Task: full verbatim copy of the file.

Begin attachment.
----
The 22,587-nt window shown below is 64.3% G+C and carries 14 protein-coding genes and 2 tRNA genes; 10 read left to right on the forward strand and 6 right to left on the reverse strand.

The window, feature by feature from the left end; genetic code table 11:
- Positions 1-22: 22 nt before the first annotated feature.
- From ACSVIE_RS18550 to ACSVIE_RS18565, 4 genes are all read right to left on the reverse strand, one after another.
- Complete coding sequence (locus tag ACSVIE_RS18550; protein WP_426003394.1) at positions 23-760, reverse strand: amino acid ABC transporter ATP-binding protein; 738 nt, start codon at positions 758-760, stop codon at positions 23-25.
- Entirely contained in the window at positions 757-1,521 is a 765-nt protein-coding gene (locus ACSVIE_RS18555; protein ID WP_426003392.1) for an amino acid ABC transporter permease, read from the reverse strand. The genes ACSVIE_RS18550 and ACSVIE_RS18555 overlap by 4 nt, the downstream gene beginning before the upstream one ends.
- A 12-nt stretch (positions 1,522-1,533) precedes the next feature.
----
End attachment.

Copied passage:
The 22,587-nt window shown below is 64.3% G+C and carries 14 protein-coding genes and 2 tRNA genes; 10 read left to right on the forward strand and 6 right to left on the reverse strand.

The window, feature by feature from the left end; genetic code table 11:
- Positions 1-22: 22 nt before the first annotated feature.
- From ACSVIE_RS18550 to ACSVIE_RS18565, 4 genes are all read right to left on the reverse strand, one after another.
- Complete coding sequence (locus tag ACSVIE_RS18550; protein WP_426003394.1) at positions 23-760, reverse strand: amino acid ABC transporter ATP-binding protein; 738 nt, start codon at positions 758-760, stop codon at positions 23-25.
- Entirely contained in the window at positions 757-1,521 is a 765-nt protein-coding gene (locus ACSVIE_RS18555; protein ID WP_426003392.1) for an amino acid ABC transporter permease, read from the reverse strand. The genes ACSVIE_RS18550 and ACSVIE_RS18555 overlap by 4 nt, the downstream gene beginning before the upstream one ends.
- A 12-nt stretch (positions 1,522-1,533) precedes the next feature.